Cybersecurity Best Practices, DOL Style: A Deeper Dive
Editor’s Note: This is the first in a series about the guidance the Department of Labor’s Employee Benefits Security Administration (EBSA) issued on April 14 concerning cybersecurity. The Department of Labor’s Employee Benefits Security Administration (EBSA) April 14 issued comprehensive guidance on cybersecurity from a variety of perspectives. This includes in-depth guidance on best practices to follow when seeking to establish, protect and enhance the security of retirement accounts and the data—and most importantly, the revenue—around which it all is centered. “ERISA-covered plans often hold millions of dollars or more in assets and maintain personal data on participants, which can make them tempting targets for cyber-criminals,” says EBSA. And they add a reminder about what this means for plan fiduciaries, saying, “Responsible plan fiduciaries have an obligation to ensure proper mitigation of cybersecurity risks.” Thus the best practices EBSA includes in the April 14 guidance. The DOL intends it for use by recordkeepers and other service providers responsible for plan-related IT systems and data, as well as for plan fiduciaries in choosing those service providers. The DOL considers the very detailed guidance a complement to the regulations EBSA has already issued concerning electronic records and disclosures to plan participants and beneficiaries. On May 21, 2020, the DOL issued a final rule that provides a new safe harbor for electronic disclosures. Fred Reish, Bruce Ashton, and Stephen Pennartz have written that the rule “promises to expand greatly the use of electronic delivery,” and that it “allows retirement plan administrators to satisfy their information disclosure requirements under ERISA by distributing documents to employees electronically under a ‘notice-and-access’ method.” They also remind that “retirement plans still retain a fiduciary duty to protect participants’ personal information from cyber theft.” “The guidance announced today complements EBSA’s regulations on electronic records and disclosures to plan participants and beneficiaries,” the DOL says of the new guidance. “These include provisions on ensuring that electronic recordkeeping systems have reasonable controls, adequate records management practices are in place, and that electronic disclosure systems include measures calculated to protect Personally Identifiable Information,” it adds. “A sound cybersecurity program identifies and assesses internal and external cybersecurity risks that may threaten the confidentiality, integrity, or availability of stored nonpublic information,” says EBSA. Through such a program, EBSA says, “an organization fully implements well-documented information security policies, procedures, guidelines and standards to protect the security of the IT infrastructure and data stored on the system.” EBSA stresses the importance of having a formal, well-documented cybersecurity program. It posits in the guidance that formal and effective policies and procedures should govern a wide range of critical aspects relevant to cybersecurity that fit in five broad categories. Data. Address governance, classification, and disposal of data. Systems. Address systems operations, application development, and performance; monitor systems, applications, and network security; provide for vulnerability and patch management. Control. Provide for control of access; ensure data privacy; manage identity, configurations, assets, vendors, and third-party service providers; provide for encryption to protect all sensitive information transmitted; establish and maintain consistent use of multi-factor authentication; address physical security; establish environmental controls. Business continuity. Provide for continuity of business during times of difficulty and disaster; address risk assessment; establish means for incident response and disaster recovery. Training. Provide cybersecurity awareness training to all personnel annually. EBSA says that a prudently designed cybersecurity program should protect the infrastructure, information systems and the information in the systems from unauthorized access, use, or other malicious acts by enabling the organization to:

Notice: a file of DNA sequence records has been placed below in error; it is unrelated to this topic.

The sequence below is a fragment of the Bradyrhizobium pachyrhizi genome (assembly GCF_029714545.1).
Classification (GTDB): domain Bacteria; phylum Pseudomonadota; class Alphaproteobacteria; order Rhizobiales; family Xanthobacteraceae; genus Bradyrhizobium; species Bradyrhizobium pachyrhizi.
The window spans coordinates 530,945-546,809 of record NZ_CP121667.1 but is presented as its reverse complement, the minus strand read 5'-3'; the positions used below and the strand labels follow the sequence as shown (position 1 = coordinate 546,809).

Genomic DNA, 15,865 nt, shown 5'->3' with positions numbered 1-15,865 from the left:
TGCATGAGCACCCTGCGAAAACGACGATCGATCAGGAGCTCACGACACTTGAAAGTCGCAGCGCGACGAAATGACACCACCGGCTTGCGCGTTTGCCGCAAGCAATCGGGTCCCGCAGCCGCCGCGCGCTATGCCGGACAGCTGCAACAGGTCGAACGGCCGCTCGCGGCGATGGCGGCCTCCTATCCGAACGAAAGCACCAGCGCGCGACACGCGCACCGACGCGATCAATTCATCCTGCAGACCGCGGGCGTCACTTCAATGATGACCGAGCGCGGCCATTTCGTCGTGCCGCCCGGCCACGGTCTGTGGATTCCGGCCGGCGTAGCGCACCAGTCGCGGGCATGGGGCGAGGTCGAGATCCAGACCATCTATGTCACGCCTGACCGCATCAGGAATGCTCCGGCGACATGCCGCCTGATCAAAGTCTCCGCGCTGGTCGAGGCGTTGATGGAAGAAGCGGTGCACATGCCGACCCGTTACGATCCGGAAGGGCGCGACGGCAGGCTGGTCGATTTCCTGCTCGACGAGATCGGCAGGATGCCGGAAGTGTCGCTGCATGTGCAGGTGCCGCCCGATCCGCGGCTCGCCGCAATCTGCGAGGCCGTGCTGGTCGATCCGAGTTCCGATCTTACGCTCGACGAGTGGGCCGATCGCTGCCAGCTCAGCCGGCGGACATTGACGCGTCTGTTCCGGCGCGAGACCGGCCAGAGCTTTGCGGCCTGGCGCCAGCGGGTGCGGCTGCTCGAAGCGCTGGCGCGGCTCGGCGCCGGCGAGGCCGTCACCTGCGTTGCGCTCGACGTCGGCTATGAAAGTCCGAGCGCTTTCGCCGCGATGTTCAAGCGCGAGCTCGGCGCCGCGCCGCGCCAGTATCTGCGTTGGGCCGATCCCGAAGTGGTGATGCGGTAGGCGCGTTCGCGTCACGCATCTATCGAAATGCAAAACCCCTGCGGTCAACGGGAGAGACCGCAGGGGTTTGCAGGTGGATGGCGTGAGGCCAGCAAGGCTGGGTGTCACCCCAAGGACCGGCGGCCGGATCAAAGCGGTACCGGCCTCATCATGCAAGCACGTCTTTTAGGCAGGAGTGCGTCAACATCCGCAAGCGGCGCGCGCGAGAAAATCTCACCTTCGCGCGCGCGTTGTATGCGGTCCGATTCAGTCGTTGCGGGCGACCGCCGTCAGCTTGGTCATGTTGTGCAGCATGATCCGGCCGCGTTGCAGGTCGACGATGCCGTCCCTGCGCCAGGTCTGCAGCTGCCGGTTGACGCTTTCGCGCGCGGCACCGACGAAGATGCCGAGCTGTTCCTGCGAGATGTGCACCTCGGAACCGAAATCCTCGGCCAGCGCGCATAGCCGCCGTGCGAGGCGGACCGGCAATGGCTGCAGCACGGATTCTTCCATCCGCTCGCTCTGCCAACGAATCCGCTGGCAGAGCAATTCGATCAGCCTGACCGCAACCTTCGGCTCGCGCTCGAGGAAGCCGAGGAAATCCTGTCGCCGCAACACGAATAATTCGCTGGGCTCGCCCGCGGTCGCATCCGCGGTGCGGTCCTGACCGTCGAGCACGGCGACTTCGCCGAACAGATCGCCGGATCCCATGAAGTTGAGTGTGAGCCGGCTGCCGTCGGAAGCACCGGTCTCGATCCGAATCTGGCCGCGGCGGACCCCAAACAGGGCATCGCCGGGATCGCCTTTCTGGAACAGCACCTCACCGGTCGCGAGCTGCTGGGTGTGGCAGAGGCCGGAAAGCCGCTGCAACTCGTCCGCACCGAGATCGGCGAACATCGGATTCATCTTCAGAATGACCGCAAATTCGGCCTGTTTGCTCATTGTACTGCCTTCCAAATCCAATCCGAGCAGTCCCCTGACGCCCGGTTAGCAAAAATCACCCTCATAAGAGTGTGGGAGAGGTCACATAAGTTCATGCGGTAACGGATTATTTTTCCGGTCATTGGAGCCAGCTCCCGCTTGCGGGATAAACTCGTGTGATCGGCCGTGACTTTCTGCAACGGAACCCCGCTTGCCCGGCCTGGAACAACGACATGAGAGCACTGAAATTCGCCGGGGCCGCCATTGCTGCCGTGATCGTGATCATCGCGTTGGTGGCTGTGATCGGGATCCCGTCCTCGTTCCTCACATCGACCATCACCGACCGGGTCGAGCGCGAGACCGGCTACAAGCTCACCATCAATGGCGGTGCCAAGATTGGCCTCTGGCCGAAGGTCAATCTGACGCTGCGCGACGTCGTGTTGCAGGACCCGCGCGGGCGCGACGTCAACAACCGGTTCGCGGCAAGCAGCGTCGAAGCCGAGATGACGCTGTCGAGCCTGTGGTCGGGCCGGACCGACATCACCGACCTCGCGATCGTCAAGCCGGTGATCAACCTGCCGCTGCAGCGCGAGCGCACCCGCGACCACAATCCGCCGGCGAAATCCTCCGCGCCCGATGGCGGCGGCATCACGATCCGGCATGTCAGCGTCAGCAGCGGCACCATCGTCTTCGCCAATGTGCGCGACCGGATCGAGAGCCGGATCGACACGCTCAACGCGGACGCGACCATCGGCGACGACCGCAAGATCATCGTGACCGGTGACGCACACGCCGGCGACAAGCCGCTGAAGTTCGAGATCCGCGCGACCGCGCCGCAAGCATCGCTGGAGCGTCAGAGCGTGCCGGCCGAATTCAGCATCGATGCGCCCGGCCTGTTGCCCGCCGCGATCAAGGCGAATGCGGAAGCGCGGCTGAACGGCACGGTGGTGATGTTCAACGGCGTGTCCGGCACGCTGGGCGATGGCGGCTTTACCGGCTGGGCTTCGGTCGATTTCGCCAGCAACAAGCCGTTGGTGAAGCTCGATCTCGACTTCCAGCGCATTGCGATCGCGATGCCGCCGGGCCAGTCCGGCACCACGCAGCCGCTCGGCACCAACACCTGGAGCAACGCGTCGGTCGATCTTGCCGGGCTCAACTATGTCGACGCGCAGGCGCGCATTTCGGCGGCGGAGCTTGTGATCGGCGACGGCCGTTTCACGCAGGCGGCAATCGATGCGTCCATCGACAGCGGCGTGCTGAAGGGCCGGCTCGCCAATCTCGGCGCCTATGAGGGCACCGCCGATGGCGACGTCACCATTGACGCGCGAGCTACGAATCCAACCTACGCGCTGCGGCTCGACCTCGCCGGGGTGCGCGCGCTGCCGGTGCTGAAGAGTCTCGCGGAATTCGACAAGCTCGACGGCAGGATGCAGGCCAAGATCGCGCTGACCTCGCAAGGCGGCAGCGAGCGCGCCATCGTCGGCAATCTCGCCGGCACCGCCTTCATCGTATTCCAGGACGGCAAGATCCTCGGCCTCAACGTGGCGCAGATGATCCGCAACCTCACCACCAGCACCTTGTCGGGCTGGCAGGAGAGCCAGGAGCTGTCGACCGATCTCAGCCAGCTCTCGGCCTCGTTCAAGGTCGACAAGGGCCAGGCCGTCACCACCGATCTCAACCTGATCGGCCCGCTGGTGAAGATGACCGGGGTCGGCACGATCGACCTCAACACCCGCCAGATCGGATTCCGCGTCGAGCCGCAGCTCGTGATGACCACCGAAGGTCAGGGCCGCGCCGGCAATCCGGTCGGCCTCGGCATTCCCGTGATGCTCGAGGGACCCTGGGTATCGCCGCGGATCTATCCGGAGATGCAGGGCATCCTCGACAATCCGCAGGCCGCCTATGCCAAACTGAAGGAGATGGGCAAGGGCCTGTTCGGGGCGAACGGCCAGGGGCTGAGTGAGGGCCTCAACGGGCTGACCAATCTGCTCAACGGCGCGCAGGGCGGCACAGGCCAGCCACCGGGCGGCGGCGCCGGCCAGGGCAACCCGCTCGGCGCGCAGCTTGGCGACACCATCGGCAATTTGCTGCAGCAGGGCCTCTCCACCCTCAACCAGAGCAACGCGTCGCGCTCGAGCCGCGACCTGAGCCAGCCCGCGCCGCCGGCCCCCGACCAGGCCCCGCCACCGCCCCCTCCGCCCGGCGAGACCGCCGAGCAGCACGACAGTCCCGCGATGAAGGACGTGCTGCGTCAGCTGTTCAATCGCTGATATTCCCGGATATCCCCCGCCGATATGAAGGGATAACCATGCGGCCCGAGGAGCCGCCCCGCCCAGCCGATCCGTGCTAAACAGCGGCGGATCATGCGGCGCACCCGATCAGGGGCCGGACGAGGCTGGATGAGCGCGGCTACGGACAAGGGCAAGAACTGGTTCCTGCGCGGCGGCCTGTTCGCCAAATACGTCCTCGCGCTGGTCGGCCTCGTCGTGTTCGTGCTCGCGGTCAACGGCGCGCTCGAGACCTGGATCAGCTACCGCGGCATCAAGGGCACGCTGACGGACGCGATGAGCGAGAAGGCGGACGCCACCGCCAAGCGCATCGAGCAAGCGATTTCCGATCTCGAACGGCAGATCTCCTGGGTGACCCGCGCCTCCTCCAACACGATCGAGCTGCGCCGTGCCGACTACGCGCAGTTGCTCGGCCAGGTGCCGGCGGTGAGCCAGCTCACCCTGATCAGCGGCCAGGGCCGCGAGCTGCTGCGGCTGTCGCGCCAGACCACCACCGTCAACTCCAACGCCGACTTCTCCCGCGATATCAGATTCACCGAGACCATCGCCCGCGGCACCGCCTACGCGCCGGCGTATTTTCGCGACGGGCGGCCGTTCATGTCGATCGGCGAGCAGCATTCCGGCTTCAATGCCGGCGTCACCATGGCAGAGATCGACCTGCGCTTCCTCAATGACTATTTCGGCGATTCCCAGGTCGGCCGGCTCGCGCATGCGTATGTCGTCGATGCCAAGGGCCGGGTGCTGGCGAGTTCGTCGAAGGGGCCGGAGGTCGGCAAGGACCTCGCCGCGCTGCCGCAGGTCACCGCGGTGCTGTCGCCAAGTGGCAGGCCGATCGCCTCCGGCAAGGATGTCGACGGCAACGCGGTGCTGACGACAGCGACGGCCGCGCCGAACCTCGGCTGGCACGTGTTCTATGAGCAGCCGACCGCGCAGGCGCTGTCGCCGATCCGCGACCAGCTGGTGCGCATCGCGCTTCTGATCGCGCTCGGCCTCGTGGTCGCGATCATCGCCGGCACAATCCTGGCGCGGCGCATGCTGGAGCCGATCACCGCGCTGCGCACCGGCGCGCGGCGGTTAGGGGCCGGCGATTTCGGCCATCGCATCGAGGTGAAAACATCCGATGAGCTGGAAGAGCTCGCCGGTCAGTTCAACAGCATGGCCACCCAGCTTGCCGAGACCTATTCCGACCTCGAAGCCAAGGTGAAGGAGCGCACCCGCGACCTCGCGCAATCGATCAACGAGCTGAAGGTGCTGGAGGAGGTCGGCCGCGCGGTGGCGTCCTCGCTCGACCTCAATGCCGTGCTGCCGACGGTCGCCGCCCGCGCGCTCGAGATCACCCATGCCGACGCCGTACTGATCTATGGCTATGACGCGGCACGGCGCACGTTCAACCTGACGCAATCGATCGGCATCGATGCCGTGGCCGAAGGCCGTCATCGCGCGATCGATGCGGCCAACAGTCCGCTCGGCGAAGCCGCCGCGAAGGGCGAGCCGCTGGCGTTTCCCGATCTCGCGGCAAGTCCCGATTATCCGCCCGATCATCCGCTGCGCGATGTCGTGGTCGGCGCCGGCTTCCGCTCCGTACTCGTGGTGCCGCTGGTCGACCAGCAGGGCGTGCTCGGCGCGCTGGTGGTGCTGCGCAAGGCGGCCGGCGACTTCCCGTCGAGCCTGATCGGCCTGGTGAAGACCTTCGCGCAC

- Identify risks to assets, information, and systems.
- Protect necessary assets, data, and systems.
- Detect and respond to cybersecurity events and recover from them.
- Disclose cybersecurity events as appropriate.
- Restore normal operations and services.